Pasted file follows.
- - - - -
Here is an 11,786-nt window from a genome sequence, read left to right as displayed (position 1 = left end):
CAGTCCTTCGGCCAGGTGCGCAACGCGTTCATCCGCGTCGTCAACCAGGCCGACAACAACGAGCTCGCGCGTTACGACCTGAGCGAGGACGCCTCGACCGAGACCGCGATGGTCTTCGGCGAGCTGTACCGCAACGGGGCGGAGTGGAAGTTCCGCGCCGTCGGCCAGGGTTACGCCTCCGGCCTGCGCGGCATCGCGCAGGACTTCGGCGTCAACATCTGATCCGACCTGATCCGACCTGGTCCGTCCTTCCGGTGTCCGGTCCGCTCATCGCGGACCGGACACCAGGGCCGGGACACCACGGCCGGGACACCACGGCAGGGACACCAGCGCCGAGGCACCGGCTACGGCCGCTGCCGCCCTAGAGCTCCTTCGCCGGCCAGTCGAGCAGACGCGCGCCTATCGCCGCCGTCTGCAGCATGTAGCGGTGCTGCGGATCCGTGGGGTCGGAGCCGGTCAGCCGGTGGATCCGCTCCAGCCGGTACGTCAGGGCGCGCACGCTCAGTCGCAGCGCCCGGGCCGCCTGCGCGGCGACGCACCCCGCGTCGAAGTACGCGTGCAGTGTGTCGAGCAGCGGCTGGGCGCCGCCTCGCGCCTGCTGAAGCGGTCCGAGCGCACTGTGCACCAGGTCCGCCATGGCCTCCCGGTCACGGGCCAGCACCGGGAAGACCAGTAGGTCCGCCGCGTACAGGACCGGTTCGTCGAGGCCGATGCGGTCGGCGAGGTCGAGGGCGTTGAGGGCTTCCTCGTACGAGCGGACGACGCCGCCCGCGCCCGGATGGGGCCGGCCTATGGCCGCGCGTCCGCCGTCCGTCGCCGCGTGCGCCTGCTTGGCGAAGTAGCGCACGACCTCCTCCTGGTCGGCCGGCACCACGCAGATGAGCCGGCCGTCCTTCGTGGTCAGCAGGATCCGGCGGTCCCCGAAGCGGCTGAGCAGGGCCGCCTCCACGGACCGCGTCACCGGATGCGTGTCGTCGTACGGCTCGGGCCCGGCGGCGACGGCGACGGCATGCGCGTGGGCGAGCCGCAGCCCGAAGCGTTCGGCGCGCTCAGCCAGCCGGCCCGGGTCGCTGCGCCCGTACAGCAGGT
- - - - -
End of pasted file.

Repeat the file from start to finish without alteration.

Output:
Here is an 11,786-nt window from a genome sequence, read left to right as displayed (position 1 = left end):
CAGTCCTTCGGCCAGGTGCGCAACGCGTTCATCCGCGTCGTCAACCAGGCCGACAACAACGAGCTCGCGCGTTACGACCTGAGCGAGGACGCCTCGACCGAGACCGCGATGGTCTTCGGCGAGCTGTACCGCAACGGGGCGGAGTGGAAGTTCCGCGCCGTCGGCCAGGGTTACGCCTCCGGCCTGCGCGGCATCGCGCAGGACTTCGGCGTCAACATCTGATCCGACCTGATCCGACCTGGTCCGTCCTTCCGGTGTCCGGTCCGCTCATCGCGGACCGGACACCAGGGCCGGGACACCACGGCCGGGACACCACGGCAGGGACACCAGCGCCGAGGCACCGGCTACGGCCGCTGCCGCCCTAGAGCTCCTTCGCCGGCCAGTCGAGCAGACGCGCGCCTATCGCCGCCGTCTGCAGCATGTAGCGGTGCTGCGGATCCGTGGGGTCGGAGCCGGTCAGCCGGTGGATCCGCTCCAGCCGGTACGTCAGGGCGCGCACGCTCAGTCGCAGCGCCCGGGCCGCCTGCGCGGCGACGCACCCCGCGTCGAAGTACGCGTGCAGTGTGTCGAGCAGCGGCTGGGCGCCGCCTCGCGCCTGCTGAAGCGGTCCGAGCGCACTGTGCACCAGGTCCGCCATGGCCTCCCGGTCACGGGCCAGCACCGGGAAGACCAGTAGGTCCGCCGCGTACAGGACCGGTTCGTCGAGGCCGATGCGGTCGGCGAGGTCGAGGGCGTTGAGGGCTTCCTCGTACGAGCGGACGACGCCGCCCGCGCCCGGATGGGGCCGGCCTATGGCCGCGCGTCCGCCGTCCGTCGCCGCGTGCGCCTGCTTGGCGAAGTAGCGCACGACCTCCTCCTGGTCGGCCGGCACCACGCAGATGAGCCGGCCGTCCTTCGTGGTCAGCAGGATCCGGCGGTCCCCGAAGCGGCTGAGCAGGGCCGCCTCCACGGACCGCGTCACCGGATGCGTGTCGTCGTACGGCTCGGGCCCGGCGGCGACGGCGACGGCATGCGCGTGGGCGAGCCGCAGCCCGAAGCGTTCGGCGCGCTCAGCCAGCCGGCCCGGGTCGCTGCGCCCGTACAGCAGGT